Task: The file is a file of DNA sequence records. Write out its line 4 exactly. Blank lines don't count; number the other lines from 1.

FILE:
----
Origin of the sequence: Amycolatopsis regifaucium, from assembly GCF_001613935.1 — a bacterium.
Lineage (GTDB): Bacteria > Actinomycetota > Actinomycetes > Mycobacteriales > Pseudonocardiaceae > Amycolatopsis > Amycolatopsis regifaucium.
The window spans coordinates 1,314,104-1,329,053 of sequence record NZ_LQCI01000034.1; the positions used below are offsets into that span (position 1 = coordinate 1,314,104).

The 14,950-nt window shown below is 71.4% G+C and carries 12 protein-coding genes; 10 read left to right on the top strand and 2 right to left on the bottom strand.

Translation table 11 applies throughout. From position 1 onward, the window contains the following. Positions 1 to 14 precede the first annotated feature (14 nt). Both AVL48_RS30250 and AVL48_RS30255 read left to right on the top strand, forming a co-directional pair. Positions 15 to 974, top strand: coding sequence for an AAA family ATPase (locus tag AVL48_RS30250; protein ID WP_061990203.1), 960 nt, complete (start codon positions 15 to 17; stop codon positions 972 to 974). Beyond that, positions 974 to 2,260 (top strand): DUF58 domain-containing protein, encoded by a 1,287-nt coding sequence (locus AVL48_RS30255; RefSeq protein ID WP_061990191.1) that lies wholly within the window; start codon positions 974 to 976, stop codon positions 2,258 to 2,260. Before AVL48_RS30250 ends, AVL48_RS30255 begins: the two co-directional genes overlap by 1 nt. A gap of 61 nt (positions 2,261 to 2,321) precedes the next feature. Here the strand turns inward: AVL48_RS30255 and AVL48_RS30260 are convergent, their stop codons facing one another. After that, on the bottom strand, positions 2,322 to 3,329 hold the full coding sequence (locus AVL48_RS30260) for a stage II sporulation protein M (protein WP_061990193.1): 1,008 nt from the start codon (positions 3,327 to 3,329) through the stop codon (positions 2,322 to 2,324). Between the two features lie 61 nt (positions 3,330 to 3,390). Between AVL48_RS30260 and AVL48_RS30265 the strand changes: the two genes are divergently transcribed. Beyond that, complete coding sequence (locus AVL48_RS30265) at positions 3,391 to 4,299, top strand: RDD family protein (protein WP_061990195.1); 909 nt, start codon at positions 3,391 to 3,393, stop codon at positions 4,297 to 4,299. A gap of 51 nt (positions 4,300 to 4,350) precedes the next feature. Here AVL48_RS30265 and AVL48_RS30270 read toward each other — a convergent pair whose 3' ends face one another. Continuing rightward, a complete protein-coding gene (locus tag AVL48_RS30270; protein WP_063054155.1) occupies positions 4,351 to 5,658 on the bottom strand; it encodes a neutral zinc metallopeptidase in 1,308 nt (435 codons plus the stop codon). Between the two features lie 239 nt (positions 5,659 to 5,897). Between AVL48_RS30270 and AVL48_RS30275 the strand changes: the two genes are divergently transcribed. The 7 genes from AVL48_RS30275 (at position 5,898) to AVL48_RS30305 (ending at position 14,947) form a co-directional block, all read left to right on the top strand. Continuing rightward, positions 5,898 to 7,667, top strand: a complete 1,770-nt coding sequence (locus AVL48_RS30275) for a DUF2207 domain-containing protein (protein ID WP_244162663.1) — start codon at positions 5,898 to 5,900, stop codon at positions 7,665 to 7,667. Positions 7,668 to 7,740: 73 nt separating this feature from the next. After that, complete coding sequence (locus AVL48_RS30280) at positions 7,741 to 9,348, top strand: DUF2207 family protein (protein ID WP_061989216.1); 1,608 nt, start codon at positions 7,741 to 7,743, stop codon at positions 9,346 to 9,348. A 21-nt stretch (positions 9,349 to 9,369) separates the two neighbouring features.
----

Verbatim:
The 14,950-nt window shown below is 71.4% G+C and carries 12 protein-coding genes; 10 read left to right on the top strand and 2 right to left on the bottom strand.